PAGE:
What is the tree drought stress?

Those living in regions with particularly hot and dry summers are familiar with drought stress. And if you’ve planted trees in an urban dry-summer area, you’ve probably seen it happen one too many times.   

What Causes Drought Stress?

Drought stress occurs for several reasons, with lack of enough water being the main culprit. Other factors contributing to the severity of drought stress include extreme temperatures, high salinity, and high intensity of light.  

The hot temperatures and the lack of moisture that typically characterize dry months greatly reduce soil water volume available for absorption by tree roots. As a result, the fine-hair roots responsible for absorbing moisture from the soil begin to die back. If these conditions persist long enough, the larger fibrous roots also die.  

Above ground, the tree is also losing water via the leaves through transpiration. Water from the roots moves up the trunk, across branches, and into the leaves, where it is released as water vapor through the stomata. 

Just how much water is lost via transpiration? Well, trees use only one or two percent of the water for photosynthesis and other functions. This means that around 99% is released as water vapor, even in dry months. 

Under average conditions, transpiration does more good than harm since the lost water is easily replaced. As the water moves up from the roots to the leaves, it also transports nutrients absorbed from the soil. The evaporating water also helps cool the leaf surface when the temperatures are hot. 

In dry conditions, this consistent water loss with little replacement does the tree little justice. Ultimately, it contributes to drought stress.

Tree Species Affected

Drought stress can affect all trees, but some species are more tolerant than others. The most drought susceptible trees include;

  • Those that grow in shallow soils, rocky soils, or compacted soils. Such trees have shallow root systems whose reach extends no further than the hotter and drier surface soils. 
  • Trees adapted to regular rain/short-duration irrigation also develop shallow roots. When the rains stop or irrigation systems are turned off, they will be subject to drought stress.
  • Trees adapted to riverbanks, flood plains, or swamps are also more likely to suffer from severe drought stress. 

Why are urban trees more susceptible to drought stress?

You may have noticed that the same species of trees do better in the wild than in urban spaces during drought. Why is that? Here are a few reasons why; 

  • Compacted Soils: Numerous human activities in urban areas usually result in compacted soils. Such soils hold less water and oxygen and are also difficult for roots to penetrate, creating stress for a tree.
  • Restricted Roots Space: Constructed obstacles like driveways, foundations, and streets limit the expansion of roots. This results in trees with shallow roots that can access a limited amount of water and mineral resources. 
  • There is less water available in the soil in urban areas than in natural settings due to the abundance of paved surfaces. Such surfaces are responsible for more runoff than absorption and faster evaporation of rainfall. They also cause higher soil temperatures, leaving urban trees more vulnerable to drought stress.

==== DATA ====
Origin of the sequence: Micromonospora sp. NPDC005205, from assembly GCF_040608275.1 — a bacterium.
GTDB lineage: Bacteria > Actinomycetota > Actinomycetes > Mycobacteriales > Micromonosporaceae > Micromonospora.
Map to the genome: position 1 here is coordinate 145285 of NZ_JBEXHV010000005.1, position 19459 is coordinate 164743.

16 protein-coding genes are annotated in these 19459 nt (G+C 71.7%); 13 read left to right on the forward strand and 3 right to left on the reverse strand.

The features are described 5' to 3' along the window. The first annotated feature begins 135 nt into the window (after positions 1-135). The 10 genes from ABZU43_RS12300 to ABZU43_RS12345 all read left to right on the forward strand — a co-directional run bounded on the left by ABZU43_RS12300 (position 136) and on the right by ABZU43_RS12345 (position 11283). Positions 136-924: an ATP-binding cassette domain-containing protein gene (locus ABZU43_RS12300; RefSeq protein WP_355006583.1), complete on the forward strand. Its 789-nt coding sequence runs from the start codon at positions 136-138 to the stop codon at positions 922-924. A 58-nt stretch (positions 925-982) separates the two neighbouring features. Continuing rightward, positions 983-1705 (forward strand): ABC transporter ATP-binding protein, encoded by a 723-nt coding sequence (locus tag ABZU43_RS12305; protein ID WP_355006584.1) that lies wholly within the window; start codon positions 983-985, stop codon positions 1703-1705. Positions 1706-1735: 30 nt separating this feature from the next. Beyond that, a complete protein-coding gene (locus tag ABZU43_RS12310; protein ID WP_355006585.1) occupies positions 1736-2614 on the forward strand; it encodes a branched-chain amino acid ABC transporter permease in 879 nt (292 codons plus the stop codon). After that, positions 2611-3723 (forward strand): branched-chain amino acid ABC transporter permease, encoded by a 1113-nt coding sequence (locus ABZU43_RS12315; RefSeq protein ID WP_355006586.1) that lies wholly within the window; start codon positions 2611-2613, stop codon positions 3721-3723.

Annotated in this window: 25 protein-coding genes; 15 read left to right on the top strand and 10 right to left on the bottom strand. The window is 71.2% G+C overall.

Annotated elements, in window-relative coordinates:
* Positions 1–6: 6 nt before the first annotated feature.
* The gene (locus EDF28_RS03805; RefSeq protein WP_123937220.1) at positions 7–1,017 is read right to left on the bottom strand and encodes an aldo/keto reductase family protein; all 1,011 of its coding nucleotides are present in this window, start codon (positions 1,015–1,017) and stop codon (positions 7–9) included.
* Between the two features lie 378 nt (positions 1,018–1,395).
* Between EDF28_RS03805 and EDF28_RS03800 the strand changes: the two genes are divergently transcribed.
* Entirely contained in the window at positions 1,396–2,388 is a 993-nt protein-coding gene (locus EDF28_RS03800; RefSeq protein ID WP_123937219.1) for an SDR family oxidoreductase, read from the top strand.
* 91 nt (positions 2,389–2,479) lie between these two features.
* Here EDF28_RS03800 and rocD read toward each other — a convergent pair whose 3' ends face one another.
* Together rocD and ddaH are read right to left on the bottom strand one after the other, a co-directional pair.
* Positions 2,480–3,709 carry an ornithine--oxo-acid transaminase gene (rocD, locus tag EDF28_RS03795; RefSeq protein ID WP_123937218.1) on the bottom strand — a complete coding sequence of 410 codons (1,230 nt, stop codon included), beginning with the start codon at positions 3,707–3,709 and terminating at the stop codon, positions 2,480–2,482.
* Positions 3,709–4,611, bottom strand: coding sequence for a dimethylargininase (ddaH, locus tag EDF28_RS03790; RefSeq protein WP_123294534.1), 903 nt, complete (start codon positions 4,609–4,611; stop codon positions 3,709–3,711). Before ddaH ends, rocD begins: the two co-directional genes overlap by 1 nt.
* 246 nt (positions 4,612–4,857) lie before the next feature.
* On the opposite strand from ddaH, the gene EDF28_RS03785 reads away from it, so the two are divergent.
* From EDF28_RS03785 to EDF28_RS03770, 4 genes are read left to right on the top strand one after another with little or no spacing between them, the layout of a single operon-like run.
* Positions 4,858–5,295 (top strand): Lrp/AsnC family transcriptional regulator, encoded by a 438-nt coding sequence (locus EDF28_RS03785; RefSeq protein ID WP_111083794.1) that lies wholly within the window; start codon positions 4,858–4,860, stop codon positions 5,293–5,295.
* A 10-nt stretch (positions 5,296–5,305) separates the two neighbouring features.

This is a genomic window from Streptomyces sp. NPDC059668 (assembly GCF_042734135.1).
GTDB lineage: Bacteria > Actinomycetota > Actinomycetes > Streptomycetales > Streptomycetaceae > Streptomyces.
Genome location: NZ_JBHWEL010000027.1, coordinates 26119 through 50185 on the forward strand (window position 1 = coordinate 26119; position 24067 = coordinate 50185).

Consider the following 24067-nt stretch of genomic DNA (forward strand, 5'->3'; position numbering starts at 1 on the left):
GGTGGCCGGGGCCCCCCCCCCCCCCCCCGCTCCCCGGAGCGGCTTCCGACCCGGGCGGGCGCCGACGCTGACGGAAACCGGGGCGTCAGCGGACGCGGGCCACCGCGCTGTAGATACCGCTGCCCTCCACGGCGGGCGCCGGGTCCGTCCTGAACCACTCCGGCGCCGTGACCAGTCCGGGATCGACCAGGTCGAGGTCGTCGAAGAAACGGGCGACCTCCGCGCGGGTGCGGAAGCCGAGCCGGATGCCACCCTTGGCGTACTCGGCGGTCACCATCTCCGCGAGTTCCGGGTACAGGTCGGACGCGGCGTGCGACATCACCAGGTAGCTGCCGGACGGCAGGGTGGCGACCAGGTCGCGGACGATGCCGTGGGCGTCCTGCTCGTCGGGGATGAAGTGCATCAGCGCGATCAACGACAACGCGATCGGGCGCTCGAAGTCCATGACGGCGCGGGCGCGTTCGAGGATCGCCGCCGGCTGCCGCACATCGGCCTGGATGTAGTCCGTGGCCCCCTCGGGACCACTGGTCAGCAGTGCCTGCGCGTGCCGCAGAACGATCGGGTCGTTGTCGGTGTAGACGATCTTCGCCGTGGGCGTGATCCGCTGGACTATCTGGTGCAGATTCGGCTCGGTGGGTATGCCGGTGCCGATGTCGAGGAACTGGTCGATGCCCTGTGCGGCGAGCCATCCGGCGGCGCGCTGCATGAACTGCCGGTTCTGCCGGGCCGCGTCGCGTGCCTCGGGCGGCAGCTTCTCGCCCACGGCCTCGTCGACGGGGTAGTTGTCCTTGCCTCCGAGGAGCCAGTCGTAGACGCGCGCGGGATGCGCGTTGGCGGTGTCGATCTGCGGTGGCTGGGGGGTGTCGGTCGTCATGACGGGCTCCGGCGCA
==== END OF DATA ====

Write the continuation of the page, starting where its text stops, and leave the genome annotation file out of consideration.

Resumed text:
• Competition: Yards typically have a couple of trees and a dense layer of turf around them. Therefore, whatever little water and minerals are available in the soil are split between trees and the turf. 

How to Identify 

Depending on the time of the year, it's pretty easy to identify drought stress. The symptoms are most visible in foliage trees. They include;

  • At the beginning of the drought, temporary wilting of leaves occurs during the day. However, the leaves recover overnight and appear normal by morning.
  • As the drought progresses, leave experience permanent wilting. They remain wilted even in the morning. 
  • The leaves then begin to turn yellow. This is usually accompanied by leaf scorch, i.e., the leaf margins become brown and develop a burned appearance. 
  • Premature defoliation beginning at the top and branch ends. New leaves will also appear unusually small. 
  • Wide, longitudinal cracks may appear in the barks of thin-barked tree species like maples during prolonged droughts.
  • Slowed growth may also occur.
  • In long-term droughts, branches at the top or outer tips of the tree begin to die.


Damage if left unmanaged

During short-term drought, the stress rarely extends beyond wilting and yellowing of leaves. 

Drought stress poses its biggest dangers under prolonged drought. Excessive leaf loss, root death, and branch death may eventually kill the tree. Drought-stressed trees are also more susceptible to attacks by pests and diseases

Managing Drought Stress

Water, of course; a lot of water. If your trees are suffering from drought stress, they need more water than they’re currently receiving. But before you amp up your irrigation efforts, consult your arborist on how to go about it most efficiently. 

If you want to avoid the whole ordeal, plant drought-tolerant trees. These typically have deeper roots and thicker and waxier leaves to minimize water loss by transpiration. Species include most oaks, elms, longleaf pine, hickories, persimmon, hollies, and many more. Again, talk to your arborist for the best advice.  

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